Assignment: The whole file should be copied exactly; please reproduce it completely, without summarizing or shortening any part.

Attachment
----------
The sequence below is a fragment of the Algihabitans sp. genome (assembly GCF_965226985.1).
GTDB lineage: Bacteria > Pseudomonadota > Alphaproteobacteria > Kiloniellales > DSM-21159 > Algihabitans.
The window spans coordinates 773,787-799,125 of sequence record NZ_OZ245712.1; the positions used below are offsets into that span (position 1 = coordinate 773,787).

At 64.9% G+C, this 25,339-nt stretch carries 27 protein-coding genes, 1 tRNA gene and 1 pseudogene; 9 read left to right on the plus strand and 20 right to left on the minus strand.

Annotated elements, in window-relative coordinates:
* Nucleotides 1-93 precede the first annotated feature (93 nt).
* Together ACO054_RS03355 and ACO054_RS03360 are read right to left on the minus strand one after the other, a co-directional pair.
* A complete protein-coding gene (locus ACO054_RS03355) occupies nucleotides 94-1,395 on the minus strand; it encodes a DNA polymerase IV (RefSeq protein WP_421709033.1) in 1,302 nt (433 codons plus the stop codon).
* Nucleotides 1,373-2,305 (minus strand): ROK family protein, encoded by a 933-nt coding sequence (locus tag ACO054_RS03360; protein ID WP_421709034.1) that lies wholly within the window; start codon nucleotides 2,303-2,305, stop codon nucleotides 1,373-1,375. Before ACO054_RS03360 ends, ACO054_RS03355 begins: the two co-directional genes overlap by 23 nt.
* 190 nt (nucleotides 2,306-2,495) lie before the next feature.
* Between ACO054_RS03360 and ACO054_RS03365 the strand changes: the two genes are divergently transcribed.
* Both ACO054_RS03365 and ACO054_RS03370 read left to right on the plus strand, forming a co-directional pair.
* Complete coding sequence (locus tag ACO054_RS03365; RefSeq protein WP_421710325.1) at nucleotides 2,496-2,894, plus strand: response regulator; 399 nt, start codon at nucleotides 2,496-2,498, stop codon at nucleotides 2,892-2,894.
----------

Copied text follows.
The sequence below is a fragment of the Algihabitans sp. genome (assembly GCF_965226985.1).
GTDB lineage: Bacteria > Pseudomonadota > Alphaproteobacteria > Kiloniellales > DSM-21159 > Algihabitans.
The window spans coordinates 773,787-799,125 of sequence record NZ_OZ245712.1; the positions used below are offsets into that span (position 1 = coordinate 773,787).

At 64.9% G+C, this 25,339-nt stretch carries 27 protein-coding genes, 1 tRNA gene and 1 pseudogene; 9 read left to right on the plus strand and 20 right to left on the minus strand.

Annotated elements, in window-relative coordinates:
* Nucleotides 1-93 precede the first annotated feature (93 nt).
* Together ACO054_RS03355 and ACO054_RS03360 are read right to left on the minus strand one after the other, a co-directional pair.
* A complete protein-coding gene (locus ACO054_RS03355) occupies nucleotides 94-1,395 on the minus strand; it encodes a DNA polymerase IV (RefSeq protein WP_421709033.1) in 1,302 nt (433 codons plus the stop codon).
* Nucleotides 1,373-2,305 (minus strand): ROK family protein, encoded by a 933-nt coding sequence (locus tag ACO054_RS03360; protein ID WP_421709034.1) that lies wholly within the window; start codon nucleotides 2,303-2,305, stop codon nucleotides 1,373-1,375. Before ACO054_RS03360 ends, ACO054_RS03355 begins: the two co-directional genes overlap by 23 nt.
* 190 nt (nucleotides 2,306-2,495) lie before the next feature.
* Between ACO054_RS03360 and ACO054_RS03365 the strand changes: the two genes are divergently transcribed.
* Both ACO054_RS03365 and ACO054_RS03370 read left to right on the plus strand, forming a co-directional pair.
* Complete coding sequence (locus tag ACO054_RS03365; RefSeq protein WP_421710325.1) at nucleotides 2,496-2,894, plus strand: response regulator; 399 nt, start codon at nucleotides 2,496-2,498, stop codon at nucleotides 2,892-2,894.